?

Log in

No account? Create an account

Previous Entry Share Next Entry
SUNDAY OF THE PARALYTIC 2019
fr_basil
SERMON FOR THE SUNDAY OF THE PARALYTIC 2019
John 5:1-15
In the Name of the Father and of the Son and of the Holy Spirit.
In this morning’s Gospel, Jesus asks the paralyzed man, “Do you want to be made whole, healthy, well?” The sick man answers Him, “Sir, I have no one to put me into the pool when the water is stirred up; and while I am struggling to get myself down into the water, someone else always gets in before me.” What this means is that year after year this poor, sick man is brought or somehow drags himself to this pool, and year after year he is disappointed. Why does he keep coming back? Is he insane, according to the popular saying, doing the same thing over and over, and expecting a different result? To understand his words, we first have to understand the man. St John Chrysostom helps us by asking: “What could be more sad than these circumstances? Do you see his heart, broken due to long sickness? Do you see how all violence within him is subdued? He doesn’t curse his situation. He doesn’t complain about his lot in life as many often do. He didn’t get angry at the question, nor did he say, ‘Have you come to mock me and all of us here with your question whether I desire to be made whole?’ No, not at all, but he replied gently, with great mildness, "Yes, Lord." He did not know who it was that asked him, he did not know that it would be He that would heal him, but he mildly relates all the circumstances and asks nothing further, as though he were speaking to a physician, and desired merely to tell the story of his sufferings” (Homilies on the Gospel of John, NPNF, edited by me).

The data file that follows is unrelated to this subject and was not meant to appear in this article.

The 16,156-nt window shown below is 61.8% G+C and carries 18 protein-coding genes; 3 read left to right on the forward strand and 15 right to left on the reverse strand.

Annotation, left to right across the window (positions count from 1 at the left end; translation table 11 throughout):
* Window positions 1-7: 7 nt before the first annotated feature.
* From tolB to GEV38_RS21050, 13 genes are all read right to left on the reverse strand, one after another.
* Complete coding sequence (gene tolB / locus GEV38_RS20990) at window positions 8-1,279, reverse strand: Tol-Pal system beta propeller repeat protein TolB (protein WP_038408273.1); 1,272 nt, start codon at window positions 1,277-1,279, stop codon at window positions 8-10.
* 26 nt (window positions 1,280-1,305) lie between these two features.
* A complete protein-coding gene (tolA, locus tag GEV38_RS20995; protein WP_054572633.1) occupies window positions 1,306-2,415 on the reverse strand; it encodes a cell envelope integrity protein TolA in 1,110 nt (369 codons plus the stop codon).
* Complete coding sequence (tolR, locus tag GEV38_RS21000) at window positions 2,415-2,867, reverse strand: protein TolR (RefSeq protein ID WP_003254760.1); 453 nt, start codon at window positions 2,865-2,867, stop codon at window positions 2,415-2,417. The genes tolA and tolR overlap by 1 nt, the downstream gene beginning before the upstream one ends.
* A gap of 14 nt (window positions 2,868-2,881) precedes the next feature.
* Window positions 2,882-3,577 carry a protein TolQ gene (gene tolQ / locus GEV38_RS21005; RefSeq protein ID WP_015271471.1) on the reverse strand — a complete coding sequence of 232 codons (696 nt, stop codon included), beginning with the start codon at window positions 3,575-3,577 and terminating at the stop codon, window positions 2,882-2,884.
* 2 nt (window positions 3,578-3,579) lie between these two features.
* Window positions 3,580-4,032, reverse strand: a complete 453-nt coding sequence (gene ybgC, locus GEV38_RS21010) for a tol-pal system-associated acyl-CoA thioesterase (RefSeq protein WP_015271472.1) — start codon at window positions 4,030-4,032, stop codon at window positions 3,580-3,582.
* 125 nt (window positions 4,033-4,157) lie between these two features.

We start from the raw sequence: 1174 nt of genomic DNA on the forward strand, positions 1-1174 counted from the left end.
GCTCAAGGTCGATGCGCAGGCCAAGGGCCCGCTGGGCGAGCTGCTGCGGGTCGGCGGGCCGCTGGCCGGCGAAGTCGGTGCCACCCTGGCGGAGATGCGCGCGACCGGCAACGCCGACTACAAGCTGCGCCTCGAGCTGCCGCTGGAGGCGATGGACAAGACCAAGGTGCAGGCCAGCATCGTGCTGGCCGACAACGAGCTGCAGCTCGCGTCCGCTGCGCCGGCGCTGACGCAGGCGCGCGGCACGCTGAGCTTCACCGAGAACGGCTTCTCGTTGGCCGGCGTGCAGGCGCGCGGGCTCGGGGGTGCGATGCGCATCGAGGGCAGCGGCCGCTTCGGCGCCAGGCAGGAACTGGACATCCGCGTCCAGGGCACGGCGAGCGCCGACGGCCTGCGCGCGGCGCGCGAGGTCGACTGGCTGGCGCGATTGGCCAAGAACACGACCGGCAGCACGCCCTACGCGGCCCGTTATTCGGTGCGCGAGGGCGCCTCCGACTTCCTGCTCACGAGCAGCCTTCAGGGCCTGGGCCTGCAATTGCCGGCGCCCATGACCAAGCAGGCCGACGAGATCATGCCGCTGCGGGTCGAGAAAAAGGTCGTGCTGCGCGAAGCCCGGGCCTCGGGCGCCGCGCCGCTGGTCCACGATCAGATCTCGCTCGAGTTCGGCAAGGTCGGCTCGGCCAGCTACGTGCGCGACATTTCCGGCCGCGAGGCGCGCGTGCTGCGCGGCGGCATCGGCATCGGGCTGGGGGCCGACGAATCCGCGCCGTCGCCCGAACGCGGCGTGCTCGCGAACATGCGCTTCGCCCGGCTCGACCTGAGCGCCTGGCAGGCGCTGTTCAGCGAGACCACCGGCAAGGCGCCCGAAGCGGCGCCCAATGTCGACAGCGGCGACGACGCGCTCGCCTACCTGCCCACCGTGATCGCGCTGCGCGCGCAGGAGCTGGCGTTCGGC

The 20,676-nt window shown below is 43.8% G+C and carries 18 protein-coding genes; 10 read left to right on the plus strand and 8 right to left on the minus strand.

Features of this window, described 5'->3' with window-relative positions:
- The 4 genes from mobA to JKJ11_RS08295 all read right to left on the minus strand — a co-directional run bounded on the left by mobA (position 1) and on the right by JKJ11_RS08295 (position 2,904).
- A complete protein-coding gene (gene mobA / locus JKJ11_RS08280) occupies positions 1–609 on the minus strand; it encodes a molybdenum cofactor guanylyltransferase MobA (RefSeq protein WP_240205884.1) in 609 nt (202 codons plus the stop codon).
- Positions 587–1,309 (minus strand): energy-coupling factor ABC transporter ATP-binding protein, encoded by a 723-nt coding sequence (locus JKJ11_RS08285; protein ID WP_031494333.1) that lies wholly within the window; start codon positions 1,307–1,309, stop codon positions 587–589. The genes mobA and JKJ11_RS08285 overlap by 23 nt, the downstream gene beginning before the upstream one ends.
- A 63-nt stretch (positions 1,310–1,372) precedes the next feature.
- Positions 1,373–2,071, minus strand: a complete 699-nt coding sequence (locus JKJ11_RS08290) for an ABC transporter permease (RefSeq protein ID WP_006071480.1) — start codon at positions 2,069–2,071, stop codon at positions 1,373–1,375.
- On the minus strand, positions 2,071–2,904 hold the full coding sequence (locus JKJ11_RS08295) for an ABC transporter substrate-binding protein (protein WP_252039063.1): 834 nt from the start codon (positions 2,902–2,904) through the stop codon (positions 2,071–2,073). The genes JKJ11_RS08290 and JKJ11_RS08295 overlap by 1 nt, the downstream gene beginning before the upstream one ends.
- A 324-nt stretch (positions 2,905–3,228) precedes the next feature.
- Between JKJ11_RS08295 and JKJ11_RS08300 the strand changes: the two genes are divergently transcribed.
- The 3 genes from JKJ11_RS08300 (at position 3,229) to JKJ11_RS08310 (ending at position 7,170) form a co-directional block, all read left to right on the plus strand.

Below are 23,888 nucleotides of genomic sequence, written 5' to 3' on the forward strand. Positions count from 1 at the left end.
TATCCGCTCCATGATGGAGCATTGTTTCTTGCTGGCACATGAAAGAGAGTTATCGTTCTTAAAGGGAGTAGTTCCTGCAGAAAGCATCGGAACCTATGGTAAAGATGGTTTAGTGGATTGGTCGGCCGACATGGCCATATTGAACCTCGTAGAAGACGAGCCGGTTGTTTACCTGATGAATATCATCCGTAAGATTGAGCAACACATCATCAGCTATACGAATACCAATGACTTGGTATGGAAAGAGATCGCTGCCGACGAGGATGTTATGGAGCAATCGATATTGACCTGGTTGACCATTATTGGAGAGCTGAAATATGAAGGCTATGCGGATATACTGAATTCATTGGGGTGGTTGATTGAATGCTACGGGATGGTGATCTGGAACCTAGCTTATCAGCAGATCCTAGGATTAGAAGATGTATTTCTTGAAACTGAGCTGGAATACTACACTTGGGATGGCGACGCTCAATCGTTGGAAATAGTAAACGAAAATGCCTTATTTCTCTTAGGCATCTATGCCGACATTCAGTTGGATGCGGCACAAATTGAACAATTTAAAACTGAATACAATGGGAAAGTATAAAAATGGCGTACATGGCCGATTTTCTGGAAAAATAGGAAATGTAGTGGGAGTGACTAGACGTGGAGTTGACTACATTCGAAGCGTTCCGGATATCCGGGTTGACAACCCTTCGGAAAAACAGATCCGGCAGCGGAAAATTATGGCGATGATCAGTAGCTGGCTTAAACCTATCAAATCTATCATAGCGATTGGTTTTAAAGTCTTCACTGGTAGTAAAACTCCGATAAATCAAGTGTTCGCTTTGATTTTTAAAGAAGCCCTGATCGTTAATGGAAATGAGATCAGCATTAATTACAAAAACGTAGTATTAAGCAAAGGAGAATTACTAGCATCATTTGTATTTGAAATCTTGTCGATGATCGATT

So, why is this the case? What is it, about this paralyzed man, that makes him so remarkable? What is it about this man, that keeps him coming back, year after year? Answer: It is his faith in the miracle. Which miracle? Is it the miracle of healing brought by an angel? Yes, of course, but more importantly, he believes that if THAT miracle can happen, then a bigger miracle, a personal miracle, can also happen – a miracle for him. God is bigger than Bethesda’s pool. God is mightier than an angel’s touch. God is stronger than any men needed to lift him and put him in the pool. The paralytic believes that “where God wills, the order of nature is overruled, for He does whatever He wishes” as St. Andrew of Crete says. The paralytic is waiting for his own miracle. You might be surprised at this, but even the icon placed here for veneration testifies to the point. Now I know that most of you don’t read Greek, but at the top of the icon it says “Christ Heals the Paralytic.” Most of them have this at a title. But at the bottom it says “The Fourth Sunday of Pascha, the miracle of the Paralytic.” That’s right, the miracle of the paralytic!